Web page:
Red Bull’s perfect race came to a shattering end on lap forty though when a loss of hydraulic pressure forced Webber to pull over and retire from the race. As a result, the battle for second became a close-run thing between Raikkonen, Rosberg, Grosjean, Massa and Hamilton with the two Lotus drivers both one alternative strategies. Hamilton began to hound Massa as Rosberg pulled away from the pair in pursuit of second-placed Raikkonen. Lotus ignored Pirelli’s advice and opted to one-stop their drivers, but the Finn found himself defenceless when Rosberg made his move for second place. Despite starting down in seventeenth place, Romain Grosjean was able to one-stop and make his tires last, forcing Raikkonen to eventually yield to both him and Massa. The Finn soon fell into the clutches of Hamilton and Perez, but the Mexican driver managed to pull off an opportunistic move to pass both drivers and move up into fifth place. Lotus opted to pit their ailing driver to salvage some points, but Grosjean continued to plough ahead in third place.

At the head of the field though, there was no doubt about who the star was: Sebastian Vettel crossed the line almost thirty seconds ahead of Rosberg to win his fourth consecutive world championship and secure Red Bull the constructors’ title. Over the radio, team principal Christian Horner summed it up: “You’ve done it in style, you’ve become a four time world champion. You’ve joined the greats.” Having surpassed the likes of Jackie Stewart, Ayrton Senna and Niki Lauda for championship victories, there is no doubt that he has earned to right to be called a great, and Vettel celebrated by performing donuts on the start-finish straight in front of a baying crowd before taking to the top step of the podium for the tenth time this year.

Ferrari teammates Vettel and Raikkonen fastest in rainy final practice at Australian GP

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MELBOURNE, Australia (AP) — Ferrari drivers Sebastian Vettel and Kimi Raikkonen went one-two in the final practice session ahead of qualifying at the water-logged Australian Grand Prix on Saturday.

Vettel set a best-lap time of 1 minute, 26.067 seconds, more than 2.4 seconds faster than his teammate in second.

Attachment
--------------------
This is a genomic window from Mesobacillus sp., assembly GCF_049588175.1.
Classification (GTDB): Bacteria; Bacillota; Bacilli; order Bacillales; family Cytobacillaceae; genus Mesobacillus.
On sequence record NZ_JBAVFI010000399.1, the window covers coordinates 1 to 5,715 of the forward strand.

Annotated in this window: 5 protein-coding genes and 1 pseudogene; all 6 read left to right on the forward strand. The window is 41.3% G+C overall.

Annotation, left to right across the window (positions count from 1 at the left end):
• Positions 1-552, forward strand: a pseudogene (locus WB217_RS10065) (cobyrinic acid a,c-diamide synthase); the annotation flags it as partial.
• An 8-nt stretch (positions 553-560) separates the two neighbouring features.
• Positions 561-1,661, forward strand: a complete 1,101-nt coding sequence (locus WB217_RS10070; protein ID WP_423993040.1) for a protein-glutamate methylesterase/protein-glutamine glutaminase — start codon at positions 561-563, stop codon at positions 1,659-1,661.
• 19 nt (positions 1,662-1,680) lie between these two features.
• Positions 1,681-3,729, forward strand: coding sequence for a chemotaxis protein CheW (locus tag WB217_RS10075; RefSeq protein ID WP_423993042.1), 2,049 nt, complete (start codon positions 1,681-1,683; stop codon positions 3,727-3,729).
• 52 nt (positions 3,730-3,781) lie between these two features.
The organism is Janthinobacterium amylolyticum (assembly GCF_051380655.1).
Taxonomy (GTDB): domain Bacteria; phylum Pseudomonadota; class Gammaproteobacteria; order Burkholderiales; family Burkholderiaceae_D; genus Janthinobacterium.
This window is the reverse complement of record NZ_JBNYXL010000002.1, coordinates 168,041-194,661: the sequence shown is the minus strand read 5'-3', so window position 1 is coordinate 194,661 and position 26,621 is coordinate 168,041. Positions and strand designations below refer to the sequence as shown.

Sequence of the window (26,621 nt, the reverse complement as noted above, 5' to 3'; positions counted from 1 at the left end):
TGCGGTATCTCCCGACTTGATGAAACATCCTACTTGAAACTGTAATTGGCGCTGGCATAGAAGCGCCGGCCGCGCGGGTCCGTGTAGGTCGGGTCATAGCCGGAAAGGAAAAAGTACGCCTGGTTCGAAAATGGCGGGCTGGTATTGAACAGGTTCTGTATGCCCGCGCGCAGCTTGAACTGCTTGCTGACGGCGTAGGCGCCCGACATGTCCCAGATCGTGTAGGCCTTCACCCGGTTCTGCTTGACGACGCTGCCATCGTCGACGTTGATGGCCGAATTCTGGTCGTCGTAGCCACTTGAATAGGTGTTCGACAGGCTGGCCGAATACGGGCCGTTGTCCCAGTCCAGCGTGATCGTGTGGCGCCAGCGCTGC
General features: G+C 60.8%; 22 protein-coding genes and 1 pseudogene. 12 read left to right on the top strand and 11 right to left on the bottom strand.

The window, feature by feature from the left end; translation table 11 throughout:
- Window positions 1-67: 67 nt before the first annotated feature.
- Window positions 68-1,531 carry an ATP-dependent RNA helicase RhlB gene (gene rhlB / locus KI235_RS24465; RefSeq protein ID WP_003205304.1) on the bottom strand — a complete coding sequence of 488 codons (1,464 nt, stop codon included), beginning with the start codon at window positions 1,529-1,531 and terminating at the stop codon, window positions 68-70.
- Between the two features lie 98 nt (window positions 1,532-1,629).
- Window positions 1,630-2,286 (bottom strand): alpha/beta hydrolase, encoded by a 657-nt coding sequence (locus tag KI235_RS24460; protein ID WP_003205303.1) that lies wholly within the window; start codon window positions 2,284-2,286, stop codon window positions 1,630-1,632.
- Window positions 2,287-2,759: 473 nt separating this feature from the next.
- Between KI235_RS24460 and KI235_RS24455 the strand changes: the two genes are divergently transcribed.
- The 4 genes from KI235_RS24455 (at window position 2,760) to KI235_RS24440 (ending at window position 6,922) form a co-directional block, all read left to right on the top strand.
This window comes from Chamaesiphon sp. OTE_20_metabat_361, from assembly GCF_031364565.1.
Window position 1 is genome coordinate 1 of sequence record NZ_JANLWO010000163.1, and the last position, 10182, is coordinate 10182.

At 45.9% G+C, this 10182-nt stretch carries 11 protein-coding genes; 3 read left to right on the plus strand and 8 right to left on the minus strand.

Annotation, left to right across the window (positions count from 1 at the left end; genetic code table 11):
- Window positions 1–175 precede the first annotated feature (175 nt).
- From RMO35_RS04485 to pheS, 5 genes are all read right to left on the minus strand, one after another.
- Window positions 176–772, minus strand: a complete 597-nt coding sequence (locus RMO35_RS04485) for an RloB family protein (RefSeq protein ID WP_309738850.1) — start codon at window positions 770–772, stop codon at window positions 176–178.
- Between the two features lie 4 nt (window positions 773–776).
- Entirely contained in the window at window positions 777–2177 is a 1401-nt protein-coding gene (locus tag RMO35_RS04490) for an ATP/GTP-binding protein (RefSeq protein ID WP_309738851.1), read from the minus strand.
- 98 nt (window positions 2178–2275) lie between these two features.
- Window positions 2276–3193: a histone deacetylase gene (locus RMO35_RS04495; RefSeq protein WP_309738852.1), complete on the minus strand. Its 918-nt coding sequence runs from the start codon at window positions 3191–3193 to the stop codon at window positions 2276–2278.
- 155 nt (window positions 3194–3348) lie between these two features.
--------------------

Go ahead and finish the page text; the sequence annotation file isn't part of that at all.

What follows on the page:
Both Ferrari drivers switched from their intermediate tires to the super-fast, ultra-soft tires for the final few laps of the session, testing conditions on the track after a day-long downpour left it slick and filled with small puddles.

Mercedes drivers Valtteri Bottas and Lewis Hamilton did not opt to try out their soft tires, sticking to the intermediates for the entire session. They had the seventh- and eighth-fastest times, after topping the leaderboard in practice in dry conditions on Friday.

The heavy rains subsided by early afternoon, allowing the track to rapidly dry during the third practice session and making conditions safe for drivers to test their soft tires.

Still, only a few drivers completed a timed lap with the softer compounds, with Mercedes, Red Bull and most of the others staying with their intermediates.

Sauber’s Marcus Ericsson had the third-fastest time of the session on ultrasoft tires, followed by Red Bull’s Max Verstappen on intermediates.

Hamilton remains the favorite to capture his fifth straight pole position at the Australian Grand Prix in qualifying later Saturday. He had the fastest laps on ultrasoft tires in the two practice sessions on Friday, though Verstappen was right behind him.

Verstappen and Vettel both slid on the slick track early in the third practice session, but maintained control and completed their runs without incident.

Verstappen’s teammate, Daniel Ricciardo, had the sixth-fastest time of the session. The Australian’s chances of winning his fifth career Grand Prix on his home track in Melbourne took a hit late Friday when he was assessed a three-place grid penalty for Sunday’s race.

The Australian driver was penalized for driving too fast under red-flag conditions during Friday’s second practice session because of debris on the track.